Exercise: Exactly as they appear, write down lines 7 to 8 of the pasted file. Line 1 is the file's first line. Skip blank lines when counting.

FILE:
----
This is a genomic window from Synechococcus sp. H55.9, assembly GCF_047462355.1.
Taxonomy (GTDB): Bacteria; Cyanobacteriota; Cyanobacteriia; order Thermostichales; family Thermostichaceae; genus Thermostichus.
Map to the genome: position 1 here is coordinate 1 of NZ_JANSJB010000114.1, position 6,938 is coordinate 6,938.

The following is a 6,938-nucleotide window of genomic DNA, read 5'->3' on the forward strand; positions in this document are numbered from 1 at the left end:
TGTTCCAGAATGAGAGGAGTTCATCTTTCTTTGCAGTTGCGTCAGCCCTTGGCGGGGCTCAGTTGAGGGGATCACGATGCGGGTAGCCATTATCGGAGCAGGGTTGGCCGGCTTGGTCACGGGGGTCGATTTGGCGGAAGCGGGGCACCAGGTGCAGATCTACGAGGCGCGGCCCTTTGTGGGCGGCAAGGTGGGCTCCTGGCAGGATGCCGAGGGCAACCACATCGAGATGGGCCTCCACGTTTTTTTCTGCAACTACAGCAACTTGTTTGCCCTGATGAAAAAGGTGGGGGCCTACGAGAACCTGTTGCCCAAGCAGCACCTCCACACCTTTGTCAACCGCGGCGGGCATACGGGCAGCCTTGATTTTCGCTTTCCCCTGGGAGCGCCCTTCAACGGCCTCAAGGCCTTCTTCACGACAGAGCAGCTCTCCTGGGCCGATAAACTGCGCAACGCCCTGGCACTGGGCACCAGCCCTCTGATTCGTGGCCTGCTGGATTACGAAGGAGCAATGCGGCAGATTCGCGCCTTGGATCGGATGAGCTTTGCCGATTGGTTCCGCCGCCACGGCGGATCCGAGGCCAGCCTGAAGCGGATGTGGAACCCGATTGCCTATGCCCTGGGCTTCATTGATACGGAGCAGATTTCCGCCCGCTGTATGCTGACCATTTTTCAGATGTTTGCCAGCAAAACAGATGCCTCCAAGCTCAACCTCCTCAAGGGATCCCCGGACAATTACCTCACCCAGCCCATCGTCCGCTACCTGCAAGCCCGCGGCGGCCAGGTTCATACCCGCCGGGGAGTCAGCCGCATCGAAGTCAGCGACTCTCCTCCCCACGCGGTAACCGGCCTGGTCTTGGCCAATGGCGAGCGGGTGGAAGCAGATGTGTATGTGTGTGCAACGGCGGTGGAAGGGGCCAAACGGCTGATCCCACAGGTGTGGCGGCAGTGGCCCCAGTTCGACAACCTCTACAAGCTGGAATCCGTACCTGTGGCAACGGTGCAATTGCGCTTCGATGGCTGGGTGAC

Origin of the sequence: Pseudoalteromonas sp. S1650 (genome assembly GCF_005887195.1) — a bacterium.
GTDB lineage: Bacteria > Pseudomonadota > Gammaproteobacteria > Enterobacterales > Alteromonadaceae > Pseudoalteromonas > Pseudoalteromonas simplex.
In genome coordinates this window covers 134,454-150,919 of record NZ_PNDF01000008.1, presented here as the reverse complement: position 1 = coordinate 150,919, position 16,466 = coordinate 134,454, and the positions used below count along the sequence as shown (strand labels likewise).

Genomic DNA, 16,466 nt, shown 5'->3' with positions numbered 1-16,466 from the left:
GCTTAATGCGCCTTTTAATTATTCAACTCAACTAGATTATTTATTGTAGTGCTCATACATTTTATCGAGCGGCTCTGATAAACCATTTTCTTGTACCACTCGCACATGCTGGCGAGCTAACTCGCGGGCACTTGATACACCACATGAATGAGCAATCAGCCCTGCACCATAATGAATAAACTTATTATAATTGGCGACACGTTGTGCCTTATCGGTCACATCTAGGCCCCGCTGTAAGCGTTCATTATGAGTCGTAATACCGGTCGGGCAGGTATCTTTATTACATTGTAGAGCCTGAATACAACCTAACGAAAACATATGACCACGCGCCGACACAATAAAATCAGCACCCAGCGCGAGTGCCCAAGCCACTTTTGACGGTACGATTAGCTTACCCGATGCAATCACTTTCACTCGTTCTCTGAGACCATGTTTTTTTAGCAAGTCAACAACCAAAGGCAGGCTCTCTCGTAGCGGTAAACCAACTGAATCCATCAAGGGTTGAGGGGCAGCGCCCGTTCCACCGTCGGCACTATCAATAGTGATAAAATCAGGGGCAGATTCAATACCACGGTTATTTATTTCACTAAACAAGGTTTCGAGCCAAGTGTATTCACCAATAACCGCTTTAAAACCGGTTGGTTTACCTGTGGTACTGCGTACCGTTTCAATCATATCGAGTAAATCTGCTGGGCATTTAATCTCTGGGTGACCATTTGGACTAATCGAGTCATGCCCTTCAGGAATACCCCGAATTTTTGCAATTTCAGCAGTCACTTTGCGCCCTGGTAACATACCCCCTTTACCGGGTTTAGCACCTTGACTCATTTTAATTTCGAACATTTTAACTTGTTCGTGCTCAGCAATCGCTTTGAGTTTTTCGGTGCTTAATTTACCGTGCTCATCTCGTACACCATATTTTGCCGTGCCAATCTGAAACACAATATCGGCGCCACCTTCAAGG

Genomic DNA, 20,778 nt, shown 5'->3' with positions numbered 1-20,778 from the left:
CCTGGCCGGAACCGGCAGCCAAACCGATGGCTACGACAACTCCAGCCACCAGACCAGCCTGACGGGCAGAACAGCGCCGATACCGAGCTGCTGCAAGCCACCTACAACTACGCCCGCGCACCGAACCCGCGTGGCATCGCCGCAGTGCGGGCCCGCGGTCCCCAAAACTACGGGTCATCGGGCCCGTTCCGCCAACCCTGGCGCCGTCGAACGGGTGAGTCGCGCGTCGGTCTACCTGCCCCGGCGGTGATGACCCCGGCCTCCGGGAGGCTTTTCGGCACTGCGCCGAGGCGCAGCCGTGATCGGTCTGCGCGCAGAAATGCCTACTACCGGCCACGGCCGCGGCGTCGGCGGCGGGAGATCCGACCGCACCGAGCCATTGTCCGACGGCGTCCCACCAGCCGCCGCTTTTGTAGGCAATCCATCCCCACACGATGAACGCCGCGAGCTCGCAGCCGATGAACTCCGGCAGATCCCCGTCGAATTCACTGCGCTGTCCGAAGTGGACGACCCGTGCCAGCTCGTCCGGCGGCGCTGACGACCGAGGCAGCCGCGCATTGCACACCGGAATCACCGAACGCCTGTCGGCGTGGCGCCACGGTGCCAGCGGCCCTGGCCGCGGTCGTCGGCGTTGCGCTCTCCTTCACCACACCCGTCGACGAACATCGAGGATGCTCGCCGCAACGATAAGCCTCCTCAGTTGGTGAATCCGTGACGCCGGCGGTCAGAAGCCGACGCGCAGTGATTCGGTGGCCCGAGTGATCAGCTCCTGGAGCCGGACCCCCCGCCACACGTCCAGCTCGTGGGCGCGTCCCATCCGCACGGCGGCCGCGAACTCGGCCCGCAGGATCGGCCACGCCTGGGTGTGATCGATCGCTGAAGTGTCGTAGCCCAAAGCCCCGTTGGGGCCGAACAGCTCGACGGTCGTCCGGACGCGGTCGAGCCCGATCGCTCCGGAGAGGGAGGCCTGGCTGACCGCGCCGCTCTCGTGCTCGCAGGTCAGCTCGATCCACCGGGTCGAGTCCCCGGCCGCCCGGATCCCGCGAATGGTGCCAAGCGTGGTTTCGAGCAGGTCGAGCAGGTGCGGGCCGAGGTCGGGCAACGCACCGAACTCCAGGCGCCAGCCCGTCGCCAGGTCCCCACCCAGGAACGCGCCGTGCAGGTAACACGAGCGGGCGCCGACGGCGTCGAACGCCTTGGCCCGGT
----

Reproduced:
GTDB lineage: Bacteria > Pseudomonadota > Gammaproteobacteria > Enterobacterales > Alteromonadaceae > Pseudoalteromonas > Pseudoalteromonas simplex.
In genome coordinates this window covers 134,454-150,919 of record NZ_PNDF01000008.1, presented here as the reverse complement: position 1 = coordinate 150,919, position 16,466 = coordinate 134,454, and the positions used below count along the sequence as shown (strand labels likewise).